France adopts 'more precise' strategy to track Covid-19 mutations

·2-min read

French health authorities have tweaked their procedures for tracking the progression of coronavirus variants in a "more precise" and "more reactive" way.

"Today there is an increasing variety of variants, which means that looking specifically for one, two or three variants no longer meets the need for surveillance of the 'SARS-CoV-2' variants problem," explained in a press conference Sibylle Bernard-Stoecklin, from the Infectious Diseases Directorate at Santé publique France.

From this week, health authorities will stop publishing information on the distribution of "variants" and instead switch to "mutations" (the process by which the coronavirus strain changes to take on new variants) in order to track worrying variants more precisely.

All positive test will continue to be screened, to detect "variants of concern" of the coronavirus. But new screening kits will focus on tracking specific mutations found in a significant number of variants.

Since the end of May, laboratories have started to equip themselves with the new kits, which will become the only ones authorised from mid-June.

Three mutations of interest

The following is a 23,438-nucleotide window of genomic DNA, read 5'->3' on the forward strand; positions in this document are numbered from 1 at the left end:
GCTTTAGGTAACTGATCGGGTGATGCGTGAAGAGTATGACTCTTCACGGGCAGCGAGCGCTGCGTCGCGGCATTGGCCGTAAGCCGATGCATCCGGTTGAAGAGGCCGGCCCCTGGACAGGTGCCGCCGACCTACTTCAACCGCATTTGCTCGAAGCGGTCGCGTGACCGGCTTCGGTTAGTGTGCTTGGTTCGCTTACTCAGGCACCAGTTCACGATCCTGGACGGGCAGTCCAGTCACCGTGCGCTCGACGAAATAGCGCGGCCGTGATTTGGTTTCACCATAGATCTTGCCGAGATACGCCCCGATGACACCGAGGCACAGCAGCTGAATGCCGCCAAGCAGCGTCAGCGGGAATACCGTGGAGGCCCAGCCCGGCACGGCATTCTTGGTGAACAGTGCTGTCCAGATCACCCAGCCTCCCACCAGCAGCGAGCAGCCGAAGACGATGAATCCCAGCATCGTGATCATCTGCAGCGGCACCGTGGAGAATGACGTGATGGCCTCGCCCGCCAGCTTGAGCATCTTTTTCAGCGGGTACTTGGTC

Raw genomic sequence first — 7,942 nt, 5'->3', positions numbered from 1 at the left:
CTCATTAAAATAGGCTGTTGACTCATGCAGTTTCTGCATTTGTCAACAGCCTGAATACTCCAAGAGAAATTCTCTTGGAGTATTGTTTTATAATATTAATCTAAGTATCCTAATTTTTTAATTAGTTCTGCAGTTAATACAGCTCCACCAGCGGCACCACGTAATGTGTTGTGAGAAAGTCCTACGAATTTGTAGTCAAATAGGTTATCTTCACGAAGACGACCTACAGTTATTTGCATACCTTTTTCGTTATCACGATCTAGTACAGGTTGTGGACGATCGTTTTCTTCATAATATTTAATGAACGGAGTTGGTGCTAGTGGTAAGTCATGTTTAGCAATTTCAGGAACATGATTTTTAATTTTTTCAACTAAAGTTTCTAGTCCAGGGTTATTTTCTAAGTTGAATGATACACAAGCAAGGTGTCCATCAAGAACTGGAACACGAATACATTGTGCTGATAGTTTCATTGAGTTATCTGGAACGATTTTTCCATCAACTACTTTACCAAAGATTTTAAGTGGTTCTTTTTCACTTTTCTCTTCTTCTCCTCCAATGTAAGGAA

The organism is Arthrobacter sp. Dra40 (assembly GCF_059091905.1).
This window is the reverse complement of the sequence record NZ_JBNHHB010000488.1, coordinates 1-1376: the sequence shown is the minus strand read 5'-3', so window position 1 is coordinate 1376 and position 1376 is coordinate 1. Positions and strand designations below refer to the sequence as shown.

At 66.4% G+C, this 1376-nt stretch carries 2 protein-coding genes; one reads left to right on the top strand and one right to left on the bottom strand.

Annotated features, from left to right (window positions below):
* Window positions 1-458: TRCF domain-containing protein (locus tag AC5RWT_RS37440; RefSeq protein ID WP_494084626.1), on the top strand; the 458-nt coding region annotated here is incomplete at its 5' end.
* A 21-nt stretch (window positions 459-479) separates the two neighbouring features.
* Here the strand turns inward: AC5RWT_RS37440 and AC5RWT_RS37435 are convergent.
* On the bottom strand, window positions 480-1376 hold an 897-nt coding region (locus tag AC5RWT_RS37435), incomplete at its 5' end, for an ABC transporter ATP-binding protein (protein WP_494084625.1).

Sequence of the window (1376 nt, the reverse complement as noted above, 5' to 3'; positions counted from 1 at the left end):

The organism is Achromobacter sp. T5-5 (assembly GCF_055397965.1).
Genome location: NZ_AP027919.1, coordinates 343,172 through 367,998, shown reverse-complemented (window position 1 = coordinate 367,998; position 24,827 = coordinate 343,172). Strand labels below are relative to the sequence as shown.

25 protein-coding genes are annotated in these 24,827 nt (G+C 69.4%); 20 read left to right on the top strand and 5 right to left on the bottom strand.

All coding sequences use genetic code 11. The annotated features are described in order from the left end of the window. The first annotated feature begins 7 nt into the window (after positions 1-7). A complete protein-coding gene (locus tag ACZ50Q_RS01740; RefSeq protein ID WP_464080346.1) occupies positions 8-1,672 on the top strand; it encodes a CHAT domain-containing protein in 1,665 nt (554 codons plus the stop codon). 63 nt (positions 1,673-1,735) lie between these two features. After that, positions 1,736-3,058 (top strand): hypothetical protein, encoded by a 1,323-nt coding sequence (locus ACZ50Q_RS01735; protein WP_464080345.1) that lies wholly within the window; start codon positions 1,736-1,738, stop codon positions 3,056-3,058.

This method was introduced in January to identify the emergence of the Alpha variant, first identified in the UK in December 2020, and now the majority of positive cases in France.

Three mutations have been retained: E484K, E484Q and L452R. Present in particular in the Beta variant, (first identified in South Africa) and the Gamma variant (Brazil), before the arrival of the Delta variant (sub-lineage from India).

They are considered "of interest" because they may be able to evade immune response or present higher transmissibility or severity of infection.

The list is limited to three because "the more mutations you add to a screening kit, the more sensitivity decreases", Bernard-Stoecklin said.

Since the end of May, laboratories have started to equip themselves with the new screening kits, which will become the only ones authorised from mid-June.


While this strategy allows results to be obtained faster than sequencing, which consists of analysing the entire RNA (ribonucleic acid) of the virus, it has many limitations.

Firstly, the French analysis laboratories are equipped with different kits, which do not all detect the same mutations.

Secondly, a positive result means that there is a "suspicion" of the presence of a worrying variant, but this can only be confirmed by sequencing.

Finally, as the same mutation may be present in several variants, the same screening result could be attributed to different variants depending on the laboratory.

For example, the variant responsible for a cluster in Bordeaux at the end of May (similar to the Alpha variant but with several additional mutations), could be wrongly classified as a Beta or Gamma variant – or as an undetermined variant or as no variant at all.

In recent weeks, Santé publique France had warned that the percentages of distribution of the different variants of concern were "to be interpreted with caution".

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